Hide a few treats around the house in places you know your cat typically goes and this will create opportunities for some treasure hunting. Don’t go overboard because treats shouldn’t make up more than 10% of a cat’s meal. Place a few treats around so your cat’s nose can do a little work to locate those tiny but tasty rewards.
3. Scratching Post and Scratching Pads
If you haven’t provided your cat with a scratching post it’s certainly long overdue. If you do have one but your cat doesn’t use it, then it’s time to re-evaluate why it has failed. Most cats prefer sisal-covered posts and not carpeted ones. Make sure the post is tall and sturdy so your cat can lean his weight against it to get a good scratch and stretch. Locate the post where your cat likes to scratch. I find this is one of the most common mistakes cat parents make because they don’t like the look of the post so they place it in a remote corner. Look at where your cat is currently scratching and locate the post there.
Some cats like to scratch horizontally and if that’s the case with your cat, you can purchase inexpensive horizontal scratching pads to scatter around. Some cats enjoy both horizontal and vertical scratching so keep that in mind as you plan your cat’s scratching arrangements.
Scratching is an important part of enrichment in a cat’s life so don’t under-estimate the value of having an appealing post available. Scratching is used not only for nail conditioning but also for stretching, marking and emotional release.
You should have some toys for interactive playtime as well as toys for your cat’s solo play. Interactive toys are the ones you’ll use so you can engage in play sessions with your kitty. These are typically based on a fishing pole design. Interactive playtime is important for all cats but the ones who are left home alone all day will especially need them. Interactive play should be done at least twice daily for about 15 minutes each. There are many types of interactive toys available so when you go shopping, try to match the toy to your cat’s personality or play style.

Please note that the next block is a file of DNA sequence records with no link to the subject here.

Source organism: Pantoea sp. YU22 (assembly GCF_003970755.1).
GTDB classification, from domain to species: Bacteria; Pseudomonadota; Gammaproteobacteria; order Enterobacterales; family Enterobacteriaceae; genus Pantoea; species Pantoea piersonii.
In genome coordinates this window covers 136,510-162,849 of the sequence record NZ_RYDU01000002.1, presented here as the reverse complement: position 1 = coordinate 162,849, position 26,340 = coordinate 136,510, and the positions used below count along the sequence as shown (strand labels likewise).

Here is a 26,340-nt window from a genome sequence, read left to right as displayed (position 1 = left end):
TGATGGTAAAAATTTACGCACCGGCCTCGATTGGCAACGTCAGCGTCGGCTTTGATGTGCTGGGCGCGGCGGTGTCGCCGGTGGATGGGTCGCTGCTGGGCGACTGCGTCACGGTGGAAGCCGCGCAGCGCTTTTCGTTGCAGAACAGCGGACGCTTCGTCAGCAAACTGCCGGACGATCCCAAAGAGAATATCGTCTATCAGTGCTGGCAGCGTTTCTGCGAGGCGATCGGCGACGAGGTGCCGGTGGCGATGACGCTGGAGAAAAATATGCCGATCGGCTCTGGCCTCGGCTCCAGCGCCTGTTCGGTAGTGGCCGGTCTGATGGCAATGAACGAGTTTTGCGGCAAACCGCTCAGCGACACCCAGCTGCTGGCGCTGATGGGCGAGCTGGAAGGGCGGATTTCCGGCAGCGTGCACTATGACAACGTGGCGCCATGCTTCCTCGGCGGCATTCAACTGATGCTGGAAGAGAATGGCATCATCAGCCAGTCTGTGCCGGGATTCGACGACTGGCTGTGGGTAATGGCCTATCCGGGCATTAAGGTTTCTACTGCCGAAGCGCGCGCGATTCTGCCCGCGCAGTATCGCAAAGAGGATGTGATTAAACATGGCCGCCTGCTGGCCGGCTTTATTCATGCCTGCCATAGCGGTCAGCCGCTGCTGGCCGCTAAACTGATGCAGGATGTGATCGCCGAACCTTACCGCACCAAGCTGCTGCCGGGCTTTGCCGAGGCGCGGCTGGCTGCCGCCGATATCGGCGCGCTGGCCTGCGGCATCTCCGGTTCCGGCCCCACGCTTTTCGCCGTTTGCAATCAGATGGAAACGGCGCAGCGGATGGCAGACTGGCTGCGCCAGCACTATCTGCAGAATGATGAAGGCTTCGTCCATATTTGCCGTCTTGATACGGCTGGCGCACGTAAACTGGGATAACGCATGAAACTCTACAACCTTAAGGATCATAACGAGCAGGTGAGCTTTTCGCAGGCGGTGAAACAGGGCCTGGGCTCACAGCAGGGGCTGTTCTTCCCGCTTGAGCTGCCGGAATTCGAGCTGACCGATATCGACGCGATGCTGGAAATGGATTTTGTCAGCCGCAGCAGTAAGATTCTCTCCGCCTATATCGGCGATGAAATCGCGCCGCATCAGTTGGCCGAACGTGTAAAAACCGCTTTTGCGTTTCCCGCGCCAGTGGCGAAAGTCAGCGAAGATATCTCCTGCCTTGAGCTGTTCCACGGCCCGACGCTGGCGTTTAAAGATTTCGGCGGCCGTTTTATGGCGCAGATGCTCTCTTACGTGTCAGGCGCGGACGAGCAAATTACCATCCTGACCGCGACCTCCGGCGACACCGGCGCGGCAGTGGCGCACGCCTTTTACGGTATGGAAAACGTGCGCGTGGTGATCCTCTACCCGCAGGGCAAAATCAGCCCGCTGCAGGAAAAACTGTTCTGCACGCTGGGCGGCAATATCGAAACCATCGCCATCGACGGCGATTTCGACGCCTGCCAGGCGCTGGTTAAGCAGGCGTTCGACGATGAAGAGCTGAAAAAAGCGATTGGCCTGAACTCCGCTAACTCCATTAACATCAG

When it comes to solo toys, don’t make the mistake of thinking that a filled toy basket is all that’s needed. From your cat’s perspective that’s just a pile of already killed prey. You need to add a little life into those toys (not literally, don’t worry). Strategically place toys around the house so they’ll spark interest from your cat. For example, place a furry mouse on the cat tree with its tail dangling down, or maybe put a toy inside an open paper bag for your cat to discover.
You don’t have to have a large amount of toys to keep your cat happy. Rotate toys every week to re-ignite interest.
Cats love being on elevated locations and they also love the process of getting there by climbing or jumping. Create safe climbing options for your cat by having a sturdy cat tree. It may seem like a costly expense but a well-made, sturdy tree should last your cat’s lifetime. Make sure the tree’s perches are large and comfortable. Typically, “u” shaped perches are best because they allow the cat to feel more secure.
Other climbing/perching options can be created by installing sturdy window perches or cat shelving. You can even create cat walkways. Just make sure everything you purchase or create is sturdy, safe and comfortable.
Speaking of climbing, one of the reasons cast love elevated locations is because of the view. Place cat trees near windows for your cat’s viewing pleasure. Even a bed placed on a piece of furniture will do so your cat can watch the outdoor activity. Place a bird feeder outside to create more entertainment.